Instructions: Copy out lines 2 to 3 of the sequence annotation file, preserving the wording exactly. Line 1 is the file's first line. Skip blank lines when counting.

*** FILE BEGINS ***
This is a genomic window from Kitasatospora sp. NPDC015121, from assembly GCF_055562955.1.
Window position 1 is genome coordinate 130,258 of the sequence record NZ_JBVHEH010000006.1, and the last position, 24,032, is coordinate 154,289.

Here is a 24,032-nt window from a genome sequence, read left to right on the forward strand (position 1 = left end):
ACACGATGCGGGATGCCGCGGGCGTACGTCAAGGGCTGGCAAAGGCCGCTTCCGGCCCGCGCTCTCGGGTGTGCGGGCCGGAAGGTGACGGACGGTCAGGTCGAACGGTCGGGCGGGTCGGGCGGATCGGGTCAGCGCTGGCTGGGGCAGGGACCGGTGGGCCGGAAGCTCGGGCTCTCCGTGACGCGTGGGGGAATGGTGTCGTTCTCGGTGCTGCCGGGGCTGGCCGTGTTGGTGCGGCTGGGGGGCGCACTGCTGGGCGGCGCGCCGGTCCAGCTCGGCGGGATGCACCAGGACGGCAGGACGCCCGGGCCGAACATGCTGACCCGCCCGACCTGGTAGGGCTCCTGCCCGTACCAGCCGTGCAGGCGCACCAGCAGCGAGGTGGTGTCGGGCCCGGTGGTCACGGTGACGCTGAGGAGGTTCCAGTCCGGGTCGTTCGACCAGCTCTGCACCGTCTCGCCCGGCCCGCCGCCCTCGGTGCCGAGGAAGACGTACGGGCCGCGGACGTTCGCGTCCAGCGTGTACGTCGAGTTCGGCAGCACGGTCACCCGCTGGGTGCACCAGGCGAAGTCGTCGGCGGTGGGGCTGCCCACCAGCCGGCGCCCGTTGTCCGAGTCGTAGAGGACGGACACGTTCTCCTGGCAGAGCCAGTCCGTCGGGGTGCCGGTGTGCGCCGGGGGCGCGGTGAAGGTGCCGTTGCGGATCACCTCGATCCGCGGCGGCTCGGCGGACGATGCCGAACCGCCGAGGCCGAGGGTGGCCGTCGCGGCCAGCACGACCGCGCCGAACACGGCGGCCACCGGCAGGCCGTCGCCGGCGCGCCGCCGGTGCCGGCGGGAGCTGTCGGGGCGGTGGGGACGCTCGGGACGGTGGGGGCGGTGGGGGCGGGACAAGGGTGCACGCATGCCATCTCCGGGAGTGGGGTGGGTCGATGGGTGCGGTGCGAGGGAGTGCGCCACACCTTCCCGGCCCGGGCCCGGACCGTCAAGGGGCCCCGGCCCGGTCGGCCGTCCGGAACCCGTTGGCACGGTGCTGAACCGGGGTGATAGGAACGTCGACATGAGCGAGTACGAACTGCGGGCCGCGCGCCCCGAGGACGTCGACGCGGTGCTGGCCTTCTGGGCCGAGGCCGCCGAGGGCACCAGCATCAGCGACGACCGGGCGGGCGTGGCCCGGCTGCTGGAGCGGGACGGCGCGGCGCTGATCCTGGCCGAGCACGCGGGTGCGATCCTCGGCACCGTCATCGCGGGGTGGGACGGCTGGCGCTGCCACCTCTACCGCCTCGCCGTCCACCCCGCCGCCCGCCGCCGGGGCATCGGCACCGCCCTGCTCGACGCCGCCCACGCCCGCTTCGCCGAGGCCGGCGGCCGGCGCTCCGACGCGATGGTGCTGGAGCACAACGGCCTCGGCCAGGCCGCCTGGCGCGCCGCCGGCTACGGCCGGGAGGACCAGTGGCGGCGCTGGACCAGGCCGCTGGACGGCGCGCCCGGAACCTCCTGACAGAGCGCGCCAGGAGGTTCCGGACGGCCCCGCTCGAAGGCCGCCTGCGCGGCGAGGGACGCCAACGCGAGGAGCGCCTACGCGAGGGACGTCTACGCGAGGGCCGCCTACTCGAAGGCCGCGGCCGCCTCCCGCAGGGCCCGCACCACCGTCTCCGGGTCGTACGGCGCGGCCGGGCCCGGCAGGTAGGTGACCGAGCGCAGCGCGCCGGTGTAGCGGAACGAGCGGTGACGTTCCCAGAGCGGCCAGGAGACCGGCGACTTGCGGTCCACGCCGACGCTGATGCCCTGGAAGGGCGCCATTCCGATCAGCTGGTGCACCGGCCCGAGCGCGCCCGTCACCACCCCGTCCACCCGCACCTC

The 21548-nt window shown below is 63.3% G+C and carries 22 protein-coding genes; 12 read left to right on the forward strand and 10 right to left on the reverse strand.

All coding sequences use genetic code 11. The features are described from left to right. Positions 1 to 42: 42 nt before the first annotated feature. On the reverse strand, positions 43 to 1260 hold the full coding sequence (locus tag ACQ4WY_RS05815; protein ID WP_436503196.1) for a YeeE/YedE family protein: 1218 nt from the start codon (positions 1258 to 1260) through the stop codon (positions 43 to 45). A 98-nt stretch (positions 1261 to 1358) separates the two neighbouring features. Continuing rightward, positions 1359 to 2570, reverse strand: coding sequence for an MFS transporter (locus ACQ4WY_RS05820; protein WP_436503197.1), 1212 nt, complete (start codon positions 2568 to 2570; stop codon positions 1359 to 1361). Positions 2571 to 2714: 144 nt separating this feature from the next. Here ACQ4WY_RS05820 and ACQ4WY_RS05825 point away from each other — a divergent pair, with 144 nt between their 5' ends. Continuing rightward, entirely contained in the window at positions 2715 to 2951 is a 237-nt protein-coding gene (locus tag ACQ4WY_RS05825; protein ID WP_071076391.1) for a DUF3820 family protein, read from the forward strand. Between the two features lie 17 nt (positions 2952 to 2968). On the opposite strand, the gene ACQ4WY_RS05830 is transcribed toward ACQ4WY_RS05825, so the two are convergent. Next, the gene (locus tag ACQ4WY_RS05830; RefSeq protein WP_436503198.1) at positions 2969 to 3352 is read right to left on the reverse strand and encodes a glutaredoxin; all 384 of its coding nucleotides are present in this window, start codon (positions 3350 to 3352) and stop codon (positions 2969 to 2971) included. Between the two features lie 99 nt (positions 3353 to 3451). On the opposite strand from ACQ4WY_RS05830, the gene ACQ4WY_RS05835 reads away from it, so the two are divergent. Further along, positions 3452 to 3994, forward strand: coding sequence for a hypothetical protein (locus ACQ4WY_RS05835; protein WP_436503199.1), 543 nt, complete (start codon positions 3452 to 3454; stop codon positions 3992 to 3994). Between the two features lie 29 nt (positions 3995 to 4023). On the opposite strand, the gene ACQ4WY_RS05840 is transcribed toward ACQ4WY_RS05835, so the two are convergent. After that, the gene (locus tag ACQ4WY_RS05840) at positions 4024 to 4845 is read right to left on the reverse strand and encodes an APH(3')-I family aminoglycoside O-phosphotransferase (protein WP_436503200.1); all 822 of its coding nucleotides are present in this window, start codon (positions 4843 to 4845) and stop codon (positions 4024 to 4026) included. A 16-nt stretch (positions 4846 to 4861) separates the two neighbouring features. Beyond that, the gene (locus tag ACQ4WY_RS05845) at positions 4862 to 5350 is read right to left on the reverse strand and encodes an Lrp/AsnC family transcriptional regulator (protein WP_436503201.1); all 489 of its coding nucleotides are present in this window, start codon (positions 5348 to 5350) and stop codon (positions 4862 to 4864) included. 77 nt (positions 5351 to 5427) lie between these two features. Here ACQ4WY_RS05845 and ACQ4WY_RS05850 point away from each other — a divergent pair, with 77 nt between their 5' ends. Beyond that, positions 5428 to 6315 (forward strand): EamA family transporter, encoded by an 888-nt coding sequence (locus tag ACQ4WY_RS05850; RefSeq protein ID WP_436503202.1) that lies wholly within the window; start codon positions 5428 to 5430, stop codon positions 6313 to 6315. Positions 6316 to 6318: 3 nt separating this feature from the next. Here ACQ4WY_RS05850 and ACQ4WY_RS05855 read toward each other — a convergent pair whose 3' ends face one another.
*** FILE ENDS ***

Window position 1 is genome coordinate 130,258 of the sequence record NZ_JBVHEH010000006.1, and the last position, 24,032, is coordinate 154,289.

Here is a 24,032-nt window from a genome sequence, read left to right on the forward strand (position 1 = left end):